8 © 2003 By Default! A Free sample background from Slide 8 The SQLite RDBMS Created by D. Richard Hipp. Version 1.0 released August 17, Most recent version, 3.6.4, released October 15, An ACID (Atomicity, Consistency, Isolation, Durability) compliant RDBMS. In computer science, ACID is a set of properties which guarantee that database transactions (logical operations) are processed reliably. Contained in a relatively small (~500kB) C programming library. It is not a database, rather a system which manages databases. Microsoft Access, in contrast, is simply a program used to create a database.

9 © 2003 By Default! A Free sample background from Slide 9 The SQLite RDBMS (cont.) The columns of a table for a SQL database, typically are assigned a “type” (e.g., string, integer, float, double). This is analogous to defining variables in the C programming language. However, SQLite (automatically) assigns types to individual values. Allows for multithread reading of a database. The writing of a database can only occur if no other access to the database is present. Interfacing with programming languages (e.g., BASIC, C, C++, Perl, Ruby, and R). Most widely deployed SQL RDBMS.

10 © 2003 By Default! A Free sample background from Slide 10 Interfacing the SQLite RDBMS Consists of three components: The application (such as R) which requires access to the database; an interface; and the RDBMS. An interface acts as an interpreter, translating commands from the application, so that the database is accessible to the user. In R, the interface lies within the DBI library. The interface communicates with the database via the applicable database driver. The database driver knows how to “talk” to the database. In R, the SQLite database driver and the source (C library) for the SQLite engine are included within the RSQLite library.

11 © 2003 By Default! A Free sample background from Slide 11 The R-SQLite Interface Figure 3: The process flow between the application and the database Application (e.g., R) Interface (e.g., DBI library in R) Database Driver (e.g., SQLite in R)

12 © 2003 By Default! A Free sample background from Slide 12 Accessing a SQLite DB A five step cycle: 1)Connect to the database. In R, to establish the connection to a database, issue the commands: dbDriver(); and dbConnect(). 2)Issue a query or command to the database. To issue a query in R, the command, dbSendQuery(), is (typically) used. Queries consist of SQL commands. setwd("c:/SQL"); library(DBI); library(RSQLite) dbfile<-"DATA.dbsql " ; drv<-dbDriver("SQLite") con<-dbConnect(drv,dbname = dbfile) rs <- dbSendQuery(con, "select v1,v2,v3 from Table1 where v1==1") rs<-dbSendQuery(con,"select * from Table1") Brief Summary of SQL Commands SQL CommandTabular Parameters Required of SQL Command SelectColumn Label(s) FromTable Name(s) WhereSpecific Values for Column Label(s) Order byColumn Label(s)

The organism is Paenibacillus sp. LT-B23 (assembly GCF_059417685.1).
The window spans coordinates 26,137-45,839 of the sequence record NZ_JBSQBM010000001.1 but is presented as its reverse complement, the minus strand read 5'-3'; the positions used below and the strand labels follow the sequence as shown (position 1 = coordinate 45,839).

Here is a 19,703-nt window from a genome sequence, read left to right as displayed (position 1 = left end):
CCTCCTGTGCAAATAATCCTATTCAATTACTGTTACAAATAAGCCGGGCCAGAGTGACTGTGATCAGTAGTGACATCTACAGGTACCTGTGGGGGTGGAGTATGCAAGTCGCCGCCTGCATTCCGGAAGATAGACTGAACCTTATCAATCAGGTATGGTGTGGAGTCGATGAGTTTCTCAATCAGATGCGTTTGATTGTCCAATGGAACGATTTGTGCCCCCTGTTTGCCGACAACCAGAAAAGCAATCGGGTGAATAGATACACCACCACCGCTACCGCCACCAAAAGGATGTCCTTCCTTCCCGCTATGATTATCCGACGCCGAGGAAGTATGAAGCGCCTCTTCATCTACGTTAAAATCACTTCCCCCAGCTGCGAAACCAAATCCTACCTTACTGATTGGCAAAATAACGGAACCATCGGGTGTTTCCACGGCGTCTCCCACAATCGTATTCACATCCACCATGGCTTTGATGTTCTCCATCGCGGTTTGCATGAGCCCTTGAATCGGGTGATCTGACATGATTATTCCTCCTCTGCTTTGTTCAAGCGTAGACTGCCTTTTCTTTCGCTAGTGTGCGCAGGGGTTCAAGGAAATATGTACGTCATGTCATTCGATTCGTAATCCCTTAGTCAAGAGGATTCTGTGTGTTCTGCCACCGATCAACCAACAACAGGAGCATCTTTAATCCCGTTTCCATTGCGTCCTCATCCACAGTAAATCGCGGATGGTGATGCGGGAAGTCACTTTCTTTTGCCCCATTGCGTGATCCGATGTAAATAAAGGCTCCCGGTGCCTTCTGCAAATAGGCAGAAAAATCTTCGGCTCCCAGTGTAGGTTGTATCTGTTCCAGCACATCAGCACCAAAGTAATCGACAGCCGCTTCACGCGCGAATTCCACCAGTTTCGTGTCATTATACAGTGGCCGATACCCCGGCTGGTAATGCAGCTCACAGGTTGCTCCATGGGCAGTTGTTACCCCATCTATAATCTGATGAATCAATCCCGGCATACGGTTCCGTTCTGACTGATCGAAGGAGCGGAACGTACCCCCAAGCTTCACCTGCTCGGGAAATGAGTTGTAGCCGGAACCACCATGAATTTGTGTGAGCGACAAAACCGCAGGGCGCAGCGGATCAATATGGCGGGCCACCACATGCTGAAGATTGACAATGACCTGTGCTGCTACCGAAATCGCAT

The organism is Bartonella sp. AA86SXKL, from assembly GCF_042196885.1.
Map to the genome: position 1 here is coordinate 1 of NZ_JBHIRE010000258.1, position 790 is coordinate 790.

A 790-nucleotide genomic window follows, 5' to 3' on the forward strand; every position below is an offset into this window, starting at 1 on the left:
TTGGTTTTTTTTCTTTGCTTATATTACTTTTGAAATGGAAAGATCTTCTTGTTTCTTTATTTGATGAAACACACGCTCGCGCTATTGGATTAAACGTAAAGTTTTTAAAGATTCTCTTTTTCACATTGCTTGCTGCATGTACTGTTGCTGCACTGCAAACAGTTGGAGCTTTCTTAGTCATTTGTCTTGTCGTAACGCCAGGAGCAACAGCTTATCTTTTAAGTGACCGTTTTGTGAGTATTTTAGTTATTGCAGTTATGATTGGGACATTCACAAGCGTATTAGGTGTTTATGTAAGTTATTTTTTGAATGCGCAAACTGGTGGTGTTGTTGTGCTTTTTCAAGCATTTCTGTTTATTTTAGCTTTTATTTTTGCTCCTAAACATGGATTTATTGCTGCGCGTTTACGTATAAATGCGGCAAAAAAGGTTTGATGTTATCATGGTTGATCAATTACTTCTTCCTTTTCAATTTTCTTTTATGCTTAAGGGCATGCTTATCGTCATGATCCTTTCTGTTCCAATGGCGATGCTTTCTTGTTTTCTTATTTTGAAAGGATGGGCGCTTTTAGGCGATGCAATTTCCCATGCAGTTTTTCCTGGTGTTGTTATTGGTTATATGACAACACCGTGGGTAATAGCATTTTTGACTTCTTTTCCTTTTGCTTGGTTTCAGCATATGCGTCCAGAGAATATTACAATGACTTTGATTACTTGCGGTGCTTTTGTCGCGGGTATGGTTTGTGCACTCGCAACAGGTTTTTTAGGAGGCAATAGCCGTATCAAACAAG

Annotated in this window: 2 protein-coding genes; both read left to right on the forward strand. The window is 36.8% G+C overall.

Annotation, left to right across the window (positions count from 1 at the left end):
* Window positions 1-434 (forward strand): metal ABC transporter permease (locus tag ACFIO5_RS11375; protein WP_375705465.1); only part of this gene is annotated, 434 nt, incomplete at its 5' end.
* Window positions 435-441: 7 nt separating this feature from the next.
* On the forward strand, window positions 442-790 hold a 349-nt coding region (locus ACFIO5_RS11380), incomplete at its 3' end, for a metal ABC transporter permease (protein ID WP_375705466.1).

13 © 2003 By Default! A Free sample background from Slide 13 Accessing a SQLite DB (cont.) 3)If a query was issued, we need to retrieve the applicable recordset. To do this in R, we use the command, fetch(). The recordset will exist as a dataframe in R. 4)Clear the query result, manipulate the recordset, and update the database. To clear a query in R, use the command, dbClearResult(). To update a database, issue the R command, dbWriteTable(). 5)Close the connection to the database. To do this in R, use the command, dbDisconnect(). d1<-fetch(rs, n = -1) dbDisconnect(con) dbClearResult(rs) dbWriteTable(con, “Table”, data frame, append, row.names, overwrite)

14 © 2003 By Default! A Free sample background from Slide 14 Example 1 You have recorded n (unique) observations (records) for a study, and collected m-1 characteristics (excluding the unique observation identifier) for each observation. Having the option to store your data as a flat file or as a (single table) SQL database, which should you choose? To address this issue, you decide to conduct a (small) simulation analysis, investigating data retrieval times for the two types of data repositories. Figure 4, shown on the subsequent slide, displays the results from a simulation, where m=50 and each (of the 49) characteristic is of type “double.” A total of 100 distinct values of n, n 1,…,n 100, were chosen, in accordance to the rule

15 © 2003 By Default! A Free sample background from Slide 15 Example 1 (cont.) Figure 4: Flat file – DB comparison